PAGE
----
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lionkingThis morning I woke up wondering why is it that Americans (particular white americans) call their parents by their first names as adults. Coming from a hispanic family, I don’t recall anyone in my family or in other hispanic families calling their parents by their first name. It has always been mami, papi, or some sweet nickname they have had for them. My husband and my sister in-law call their father by their first name. I asked my husband one day why he didn’t call his dad by dad and his response is that his dad pays more attention when he is called by his first name. I personally would feel so weird and disrespectful if I called my mother by her first name. It’s just so foreign to me and cold.

Why is there a difference in families because of our culture? Shouldn’t respect = respect, shouldn’t the ties of being a father and mother last past our adulthood?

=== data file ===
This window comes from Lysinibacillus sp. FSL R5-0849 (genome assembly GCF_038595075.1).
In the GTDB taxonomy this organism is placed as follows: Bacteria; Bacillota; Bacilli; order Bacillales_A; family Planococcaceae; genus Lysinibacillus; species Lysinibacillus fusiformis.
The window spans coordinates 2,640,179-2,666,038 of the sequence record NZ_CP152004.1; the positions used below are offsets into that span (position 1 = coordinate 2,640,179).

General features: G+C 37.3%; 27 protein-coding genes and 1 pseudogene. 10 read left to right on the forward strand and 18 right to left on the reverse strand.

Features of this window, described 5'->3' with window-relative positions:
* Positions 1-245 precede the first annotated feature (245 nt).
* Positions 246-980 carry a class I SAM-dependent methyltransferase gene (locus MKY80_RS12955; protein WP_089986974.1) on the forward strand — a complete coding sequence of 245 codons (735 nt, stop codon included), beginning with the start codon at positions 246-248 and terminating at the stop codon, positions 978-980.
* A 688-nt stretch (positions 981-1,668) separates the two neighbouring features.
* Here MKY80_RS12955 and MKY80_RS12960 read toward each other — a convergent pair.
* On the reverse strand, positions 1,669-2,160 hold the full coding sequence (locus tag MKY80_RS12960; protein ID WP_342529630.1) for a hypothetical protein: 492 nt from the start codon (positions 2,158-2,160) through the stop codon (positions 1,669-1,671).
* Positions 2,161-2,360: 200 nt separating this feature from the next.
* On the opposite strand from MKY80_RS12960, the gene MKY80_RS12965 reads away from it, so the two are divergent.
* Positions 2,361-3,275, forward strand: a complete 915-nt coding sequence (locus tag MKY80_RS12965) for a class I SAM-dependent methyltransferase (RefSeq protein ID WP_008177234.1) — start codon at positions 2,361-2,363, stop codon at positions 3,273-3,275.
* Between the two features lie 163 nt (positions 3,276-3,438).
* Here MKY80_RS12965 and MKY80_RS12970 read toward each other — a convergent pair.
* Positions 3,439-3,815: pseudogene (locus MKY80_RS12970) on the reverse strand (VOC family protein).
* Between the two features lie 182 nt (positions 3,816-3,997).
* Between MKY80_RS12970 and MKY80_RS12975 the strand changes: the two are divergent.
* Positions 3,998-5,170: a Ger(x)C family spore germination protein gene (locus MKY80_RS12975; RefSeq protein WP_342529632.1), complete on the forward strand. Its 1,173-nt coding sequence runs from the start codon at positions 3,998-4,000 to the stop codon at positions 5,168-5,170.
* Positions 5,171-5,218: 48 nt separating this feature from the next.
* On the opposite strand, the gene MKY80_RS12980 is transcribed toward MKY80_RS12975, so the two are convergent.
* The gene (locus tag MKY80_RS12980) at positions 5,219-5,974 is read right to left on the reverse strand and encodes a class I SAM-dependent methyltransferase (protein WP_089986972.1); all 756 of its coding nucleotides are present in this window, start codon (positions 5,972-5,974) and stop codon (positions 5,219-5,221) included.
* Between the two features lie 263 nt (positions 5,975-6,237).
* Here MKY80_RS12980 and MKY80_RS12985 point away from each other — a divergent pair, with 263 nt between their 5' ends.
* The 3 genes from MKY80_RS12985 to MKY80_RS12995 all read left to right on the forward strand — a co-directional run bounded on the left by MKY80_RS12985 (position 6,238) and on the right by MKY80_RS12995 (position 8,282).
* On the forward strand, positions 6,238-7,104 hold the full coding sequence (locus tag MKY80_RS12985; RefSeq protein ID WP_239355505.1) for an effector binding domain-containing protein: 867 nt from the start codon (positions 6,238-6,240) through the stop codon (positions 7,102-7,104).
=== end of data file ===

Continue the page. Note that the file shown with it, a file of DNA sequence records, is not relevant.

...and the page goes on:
Of course our views are different because of our culture differences but how can emotions be affected? Isn’t the relationships between parents and children a worldly thing? We all share the same pattern of being taken care of, meaning we were all babies, we were bottle fed at some point, cared by our parents, and eventually fled the home we were raised in. We all grew our wings and flew away. Well most of us. But why is it that we (hispanics, asians, non-americans) tend to have more of a sense of respect and devotion to our parents? Where and when did the American culture lose this? 

The desire to fulfil our parents hopes for us, to give them what they deserve, to want to repay them for all their good deeds to us, a sense of gratification exists in non-american cultures more than in American cultures. Even when it’s regarding our extended family members non-white cultures have strong bonds with their extended family members. Why is there this distance within families in America? How did we get here? I don’t know but perhaps someone can give some input! 🙂

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